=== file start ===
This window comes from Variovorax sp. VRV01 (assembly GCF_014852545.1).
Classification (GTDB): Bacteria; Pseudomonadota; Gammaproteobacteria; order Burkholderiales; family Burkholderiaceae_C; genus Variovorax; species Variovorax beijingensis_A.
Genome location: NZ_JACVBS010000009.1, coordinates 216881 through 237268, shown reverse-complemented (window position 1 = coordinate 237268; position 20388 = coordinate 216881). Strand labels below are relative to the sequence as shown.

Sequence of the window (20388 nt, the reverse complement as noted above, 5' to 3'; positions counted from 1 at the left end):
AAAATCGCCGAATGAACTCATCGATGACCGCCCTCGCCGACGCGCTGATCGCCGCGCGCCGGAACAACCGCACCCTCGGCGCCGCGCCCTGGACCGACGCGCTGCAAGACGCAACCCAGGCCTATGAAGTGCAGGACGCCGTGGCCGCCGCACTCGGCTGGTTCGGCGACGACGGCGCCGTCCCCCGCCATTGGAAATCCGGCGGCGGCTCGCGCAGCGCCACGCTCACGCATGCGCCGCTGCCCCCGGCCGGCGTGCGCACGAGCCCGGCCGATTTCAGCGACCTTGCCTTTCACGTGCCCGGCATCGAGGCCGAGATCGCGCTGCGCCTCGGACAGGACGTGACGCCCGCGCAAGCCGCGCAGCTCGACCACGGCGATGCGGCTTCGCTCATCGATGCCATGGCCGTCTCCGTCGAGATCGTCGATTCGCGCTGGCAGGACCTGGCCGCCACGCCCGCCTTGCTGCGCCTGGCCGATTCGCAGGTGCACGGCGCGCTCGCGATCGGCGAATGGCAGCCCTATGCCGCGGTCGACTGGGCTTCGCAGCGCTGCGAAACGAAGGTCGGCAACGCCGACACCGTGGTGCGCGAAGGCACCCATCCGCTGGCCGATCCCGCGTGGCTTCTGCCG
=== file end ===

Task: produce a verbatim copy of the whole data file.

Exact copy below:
This window comes from Variovorax sp. VRV01 (assembly GCF_014852545.1).
Classification (GTDB): Bacteria; Pseudomonadota; Gammaproteobacteria; order Burkholderiales; family Burkholderiaceae_C; genus Variovorax; species Variovorax beijingensis_A.
Genome location: NZ_JACVBS010000009.1, coordinates 216881 through 237268, shown reverse-complemented (window position 1 = coordinate 237268; position 20388 = coordinate 216881). Strand labels below are relative to the sequence as shown.

Sequence of the window (20388 nt, the reverse complement as noted above, 5' to 3'; positions counted from 1 at the left end):
AAAATCGCCGAATGAACTCATCGATGACCGCCCTCGCCGACGCGCTGATCGCCGCGCGCCGGAACAACCGCACCCTCGGCGCCGCGCCCTGGACCGACGCGCTGCAAGACGCAACCCAGGCCTATGAAGTGCAGGACGCCGTGGCCGCCGCACTCGGCTGGTTCGGCGACGACGGCGCCGTCCCCCGCCATTGGAAATCCGGCGGCGGCTCGCGCAGCGCCACGCTCACGCATGCGCCGCTGCCCCCGGCCGGCGTGCGCACGAGCCCGGCCGATTTCAGCGACCTTGCCTTTCACGTGCCCGGCATCGAGGCCGAGATCGCGCTGCGCCTCGGACAGGACGTGACGCCCGCGCAAGCCGCGCAGCTCGACCACGGCGATGCGGCTTCGCTCATCGATGCCATGGCCGTCTCCGTCGAGATCGTCGATTCGCGCTGGCAGGACCTGGCCGCCACGCCCGCCTTGCTGCGCCTGGCCGATTCGCAGGTGCACGGCGCGCTCGCGATCGGCGAATGGCAGCCCTATGCCGCGGTCGACTGGGCTTCGCAGCGCTGCGAAACGAAGGTCGGCAACGCCGACACCGTGGTGCGCGAAGGCACCCATCCGCTGGCCGATCCCGCGTGGCTTCTGCCG